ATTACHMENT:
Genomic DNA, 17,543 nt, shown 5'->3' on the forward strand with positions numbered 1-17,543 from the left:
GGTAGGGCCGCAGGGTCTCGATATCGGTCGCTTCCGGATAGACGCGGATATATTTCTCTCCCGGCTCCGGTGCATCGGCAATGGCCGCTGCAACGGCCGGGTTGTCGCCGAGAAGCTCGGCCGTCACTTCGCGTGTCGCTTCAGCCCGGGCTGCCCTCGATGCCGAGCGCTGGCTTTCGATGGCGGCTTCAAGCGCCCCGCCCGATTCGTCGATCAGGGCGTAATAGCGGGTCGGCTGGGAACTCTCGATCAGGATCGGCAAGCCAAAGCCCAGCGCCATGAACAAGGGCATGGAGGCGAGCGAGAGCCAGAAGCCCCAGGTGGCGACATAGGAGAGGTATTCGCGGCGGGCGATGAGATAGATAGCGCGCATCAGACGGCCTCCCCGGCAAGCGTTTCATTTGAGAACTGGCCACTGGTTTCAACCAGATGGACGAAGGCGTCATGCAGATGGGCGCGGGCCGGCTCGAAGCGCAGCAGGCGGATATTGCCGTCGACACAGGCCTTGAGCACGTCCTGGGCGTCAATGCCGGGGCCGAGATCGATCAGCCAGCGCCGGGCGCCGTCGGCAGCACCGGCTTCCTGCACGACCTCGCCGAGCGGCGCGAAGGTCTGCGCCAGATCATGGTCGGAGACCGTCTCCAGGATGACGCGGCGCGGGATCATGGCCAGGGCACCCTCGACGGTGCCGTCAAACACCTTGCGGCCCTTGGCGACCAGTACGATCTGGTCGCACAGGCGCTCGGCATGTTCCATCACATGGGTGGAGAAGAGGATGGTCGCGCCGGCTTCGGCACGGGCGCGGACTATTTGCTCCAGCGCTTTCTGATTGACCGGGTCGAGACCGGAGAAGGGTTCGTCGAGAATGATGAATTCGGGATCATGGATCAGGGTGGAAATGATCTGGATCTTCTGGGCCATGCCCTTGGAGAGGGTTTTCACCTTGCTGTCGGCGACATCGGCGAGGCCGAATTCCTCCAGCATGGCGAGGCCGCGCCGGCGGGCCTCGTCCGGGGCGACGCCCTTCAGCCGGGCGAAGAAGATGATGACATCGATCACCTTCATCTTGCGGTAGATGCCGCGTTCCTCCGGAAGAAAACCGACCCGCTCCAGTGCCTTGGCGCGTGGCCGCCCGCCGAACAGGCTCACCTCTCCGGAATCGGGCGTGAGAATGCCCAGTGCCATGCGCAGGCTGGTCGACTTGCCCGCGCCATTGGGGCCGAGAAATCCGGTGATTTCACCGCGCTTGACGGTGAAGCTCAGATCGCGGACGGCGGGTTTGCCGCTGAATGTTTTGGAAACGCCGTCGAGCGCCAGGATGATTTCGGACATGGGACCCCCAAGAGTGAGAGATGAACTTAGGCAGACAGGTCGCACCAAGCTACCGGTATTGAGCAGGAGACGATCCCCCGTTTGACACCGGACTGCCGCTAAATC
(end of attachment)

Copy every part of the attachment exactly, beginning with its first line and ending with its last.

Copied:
Genomic DNA, 17,543 nt, shown 5'->3' on the forward strand with positions numbered 1-17,543 from the left:
GGTAGGGCCGCAGGGTCTCGATATCGGTCGCTTCCGGATAGACGCGGATATATTTCTCTCCCGGCTCCGGTGCATCGGCAATGGCCGCTGCAACGGCCGGGTTGTCGCCGAGAAGCTCGGCCGTCACTTCGCGTGTCGCTTCAGCCCGGGCTGCCCTCGATGCCGAGCGCTGGCTTTCGATGGCGGCTTCAAGCGCCCCGCCCGATTCGTCGATCAGGGCGTAATAGCGGGTCGGCTGGGAACTCTCGATCAGGATCGGCAAGCCAAAGCCCAGCGCCATGAACAAGGGCATGGAGGCGAGCGAGAGCCAGAAGCCCCAGGTGGCGACATAGGAGAGGTATTCGCGGCGGGCGATGAGATAGATAGCGCGCATCAGACGGCCTCCCCGGCAAGCGTTTCATTTGAGAACTGGCCACTGGTTTCAACCAGATGGACGAAGGCGTCATGCAGATGGGCGCGGGCCGGCTCGAAGCGCAGCAGGCGGATATTGCCGTCGACACAGGCCTTGAGCACGTCCTGGGCGTCAATGCCGGGGCCGAGATCGATCAGCCAGCGCCGGGCGCCGTCGGCAGCACCGGCTTCCTGCACGACCTCGCCGAGCGGCGCGAAGGTCTGCGCCAGATCATGGTCGGAGACCGTCTCCAGGATGACGCGGCGCGGGATCATGGCCAGGGCACCCTCGACGGTGCCGTCAAACACCTTGCGGCCCTTGGCGACCAGTACGATCTGGTCGCACAGGCGCTCGGCATGTTCCATCACATGGGTGGAGAAGAGGATGGTCGCGCCGGCTTCGGCACGGGCGCGGACTATTTGCTCCAGCGCTTTCTGATTGACCGGGTCGAGACCGGAGAAGGGTTCGTCGAGAATGATGAATTCGGGATCATGGATCAGGGTGGAAATGATCTGGATCTTCTGGGCCATGCCCTTGGAGAGGGTTTTCACCTTGCTGTCGGCGACATCGGCGAGGCCGAATTCCTCCAGCATGGCGAGGCCGCGCCGGCGGGCCTCGTCCGGGGCGACGCCCTTCAGCCGGGCGAAGAAGATGATGACATCGATCACCTTCATCTTGCGGTAGATGCCGCGTTCCTCCGGAAGAAAACCGACCCGCTCCAGTGCCTTGGCGCGTGGCCGCCCGCCGAACAGGCTCACCTCTCCGGAATCGGGCGTGAGAATGCCCAGTGCCATGCGCAGGCTGGTCGACTTGCCCGCGCCATTGGGGCCGAGAAATCCGGTGATTTCACCGCGCTTGACGGTGAAGCTCAGATCGCGGACGGCGGGTTTGCCGCTGAATGTTTTGGAAACGCCGTCGAGCGCCAGGATGATTTCGGACATGGGACCCCCAAGAGTGAGAGATGAACTTAGGCAGACAGGTCGCACCAAGCTACCGGTATTGAGCAGGAGACGATCCCCCGTTTGACACCGGACTGCCGCTAAATC